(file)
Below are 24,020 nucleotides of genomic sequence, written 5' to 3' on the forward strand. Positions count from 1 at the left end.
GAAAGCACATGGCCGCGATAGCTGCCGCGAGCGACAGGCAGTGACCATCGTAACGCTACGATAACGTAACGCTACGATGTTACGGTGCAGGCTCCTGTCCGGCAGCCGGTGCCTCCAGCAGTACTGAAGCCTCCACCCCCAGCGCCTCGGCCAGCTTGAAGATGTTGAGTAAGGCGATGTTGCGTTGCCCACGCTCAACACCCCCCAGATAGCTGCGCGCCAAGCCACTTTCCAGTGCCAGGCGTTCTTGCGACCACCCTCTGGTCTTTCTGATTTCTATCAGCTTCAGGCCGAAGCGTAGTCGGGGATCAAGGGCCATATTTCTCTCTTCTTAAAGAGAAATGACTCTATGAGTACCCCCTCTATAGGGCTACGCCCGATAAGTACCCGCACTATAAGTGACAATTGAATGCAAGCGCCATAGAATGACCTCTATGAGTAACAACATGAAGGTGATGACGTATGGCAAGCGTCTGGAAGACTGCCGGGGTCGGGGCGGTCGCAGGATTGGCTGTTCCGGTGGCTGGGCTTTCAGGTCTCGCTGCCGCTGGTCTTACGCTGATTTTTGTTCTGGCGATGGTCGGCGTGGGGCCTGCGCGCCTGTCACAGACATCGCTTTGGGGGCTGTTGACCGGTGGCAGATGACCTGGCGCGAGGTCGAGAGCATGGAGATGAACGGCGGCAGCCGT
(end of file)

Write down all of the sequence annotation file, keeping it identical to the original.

Below are 24,020 nucleotides of genomic sequence, written 5' to 3' on the forward strand. Positions count from 1 at the left end.
GAAAGCACATGGCCGCGATAGCTGCCGCGAGCGACAGGCAGTGACCATCGTAACGCTACGATAACGTAACGCTACGATGTTACGGTGCAGGCTCCTGTCCGGCAGCCGGTGCCTCCAGCAGTACTGAAGCCTCCACCCCCAGCGCCTCGGCCAGCTTGAAGATGTTGAGTAAGGCGATGTTGCGTTGCCCACGCTCAACACCCCCCAGATAGCTGCGCGCCAAGCCACTTTCCAGTGCCAGGCGTTCTTGCGACCACCCTCTGGTCTTTCTGATTTCTATCAGCTTCAGGCCGAAGCGTAGTCGGGGATCAAGGGCCATATTTCTCTCTTCTTAAAGAGAAATGACTCTATGAGTACCCCCTCTATAGGGCTACGCCCGATAAGTACCCGCACTATAAGTGACAATTGAATGCAAGCGCCATAGAATGACCTCTATGAGTAACAACATGAAGGTGATGACGTATGGCAAGCGTCTGGAAGACTGCCGGGGTCGGGGCGGTCGCAGGATTGGCTGTTCCGGTGGCTGGGCTTTCAGGTCTCGCTGCCGCTGGTCTTACGCTGATTTTTGTTCTGGCGATGGTCGGCGTGGGGCCTGCGCGCCTGTCACAGACATCGCTTTGGGGGCTGTTGACCGGTGGCAGATGACCTGGCGCGAGGTCGAGAGCATGGAGATGAACGGCGGCAGCCGT